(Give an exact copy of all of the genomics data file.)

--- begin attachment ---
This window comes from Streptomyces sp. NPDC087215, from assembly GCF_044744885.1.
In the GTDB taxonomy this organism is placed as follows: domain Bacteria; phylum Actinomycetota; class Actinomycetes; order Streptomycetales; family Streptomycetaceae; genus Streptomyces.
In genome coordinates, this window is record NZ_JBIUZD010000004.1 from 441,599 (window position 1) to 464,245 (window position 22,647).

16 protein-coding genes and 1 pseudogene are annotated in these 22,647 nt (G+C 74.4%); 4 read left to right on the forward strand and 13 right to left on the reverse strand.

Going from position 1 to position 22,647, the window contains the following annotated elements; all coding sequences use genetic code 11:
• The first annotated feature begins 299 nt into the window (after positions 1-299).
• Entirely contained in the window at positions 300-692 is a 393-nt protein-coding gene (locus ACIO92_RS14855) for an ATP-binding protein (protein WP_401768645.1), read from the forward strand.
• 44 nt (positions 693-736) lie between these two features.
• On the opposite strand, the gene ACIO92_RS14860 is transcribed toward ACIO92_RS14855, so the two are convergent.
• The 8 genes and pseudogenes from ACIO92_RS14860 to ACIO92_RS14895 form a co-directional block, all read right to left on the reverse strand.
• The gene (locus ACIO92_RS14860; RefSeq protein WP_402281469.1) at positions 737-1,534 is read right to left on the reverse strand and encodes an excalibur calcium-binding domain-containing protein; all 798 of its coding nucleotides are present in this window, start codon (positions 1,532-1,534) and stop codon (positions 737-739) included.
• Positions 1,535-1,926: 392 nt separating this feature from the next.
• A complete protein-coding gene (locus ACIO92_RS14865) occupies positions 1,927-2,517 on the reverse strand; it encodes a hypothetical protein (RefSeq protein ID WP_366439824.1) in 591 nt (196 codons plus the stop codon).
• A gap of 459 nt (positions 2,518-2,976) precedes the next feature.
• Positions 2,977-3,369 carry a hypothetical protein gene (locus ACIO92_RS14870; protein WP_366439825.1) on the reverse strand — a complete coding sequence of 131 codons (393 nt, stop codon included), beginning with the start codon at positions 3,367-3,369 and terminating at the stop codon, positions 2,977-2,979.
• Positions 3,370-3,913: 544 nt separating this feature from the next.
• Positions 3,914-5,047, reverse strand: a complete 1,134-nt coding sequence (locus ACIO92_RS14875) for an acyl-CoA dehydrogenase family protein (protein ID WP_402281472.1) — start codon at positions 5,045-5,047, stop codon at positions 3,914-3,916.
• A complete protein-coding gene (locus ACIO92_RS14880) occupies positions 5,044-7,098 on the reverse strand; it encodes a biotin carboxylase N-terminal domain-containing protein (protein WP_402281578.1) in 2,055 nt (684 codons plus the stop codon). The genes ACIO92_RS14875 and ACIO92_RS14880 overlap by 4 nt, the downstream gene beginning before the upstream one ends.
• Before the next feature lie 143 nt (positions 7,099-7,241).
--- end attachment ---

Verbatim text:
This window comes from Streptomyces sp. NPDC087215, from assembly GCF_044744885.1.
In the GTDB taxonomy this organism is placed as follows: domain Bacteria; phylum Actinomycetota; class Actinomycetes; order Streptomycetales; family Streptomycetaceae; genus Streptomyces.
In genome coordinates, this window is record NZ_JBIUZD010000004.1 from 441,599 (window position 1) to 464,245 (window position 22,647).

16 protein-coding genes and 1 pseudogene are annotated in these 22,647 nt (G+C 74.4%); 4 read left to right on the forward strand and 13 right to left on the reverse strand.

Going from position 1 to position 22,647, the window contains the following annotated elements; all coding sequences use genetic code 11:
• The first annotated feature begins 299 nt into the window (after positions 1-299).
• Entirely contained in the window at positions 300-692 is a 393-nt protein-coding gene (locus ACIO92_RS14855) for an ATP-binding protein (protein WP_401768645.1), read from the forward strand.
• 44 nt (positions 693-736) lie between these two features.
• On the opposite strand, the gene ACIO92_RS14860 is transcribed toward ACIO92_RS14855, so the two are convergent.
• The 8 genes and pseudogenes from ACIO92_RS14860 to ACIO92_RS14895 form a co-directional block, all read right to left on the reverse strand.
• The gene (locus ACIO92_RS14860; RefSeq protein WP_402281469.1) at positions 737-1,534 is read right to left on the reverse strand and encodes an excalibur calcium-binding domain-containing protein; all 798 of its coding nucleotides are present in this window, start codon (positions 1,532-1,534) and stop codon (positions 737-739) included.
• Positions 1,535-1,926: 392 nt separating this feature from the next.
• A complete protein-coding gene (locus ACIO92_RS14865) occupies positions 1,927-2,517 on the reverse strand; it encodes a hypothetical protein (RefSeq protein ID WP_366439824.1) in 591 nt (196 codons plus the stop codon).
• A gap of 459 nt (positions 2,518-2,976) precedes the next feature.
• Positions 2,977-3,369 carry a hypothetical protein gene (locus ACIO92_RS14870; protein WP_366439825.1) on the reverse strand — a complete coding sequence of 131 codons (393 nt, stop codon included), beginning with the start codon at positions 3,367-3,369 and terminating at the stop codon, positions 2,977-2,979.
• Positions 3,370-3,913: 544 nt separating this feature from the next.
• Positions 3,914-5,047, reverse strand: a complete 1,134-nt coding sequence (locus ACIO92_RS14875) for an acyl-CoA dehydrogenase family protein (protein ID WP_402281472.1) — start codon at positions 5,045-5,047, stop codon at positions 3,914-3,916.
• A complete protein-coding gene (locus ACIO92_RS14880) occupies positions 5,044-7,098 on the reverse strand; it encodes a biotin carboxylase N-terminal domain-containing protein (protein WP_402281578.1) in 2,055 nt (684 codons plus the stop codon). The genes ACIO92_RS14875 and ACIO92_RS14880 overlap by 4 nt, the downstream gene beginning before the upstream one ends.
• Before the next feature lie 143 nt (positions 7,099-7,241).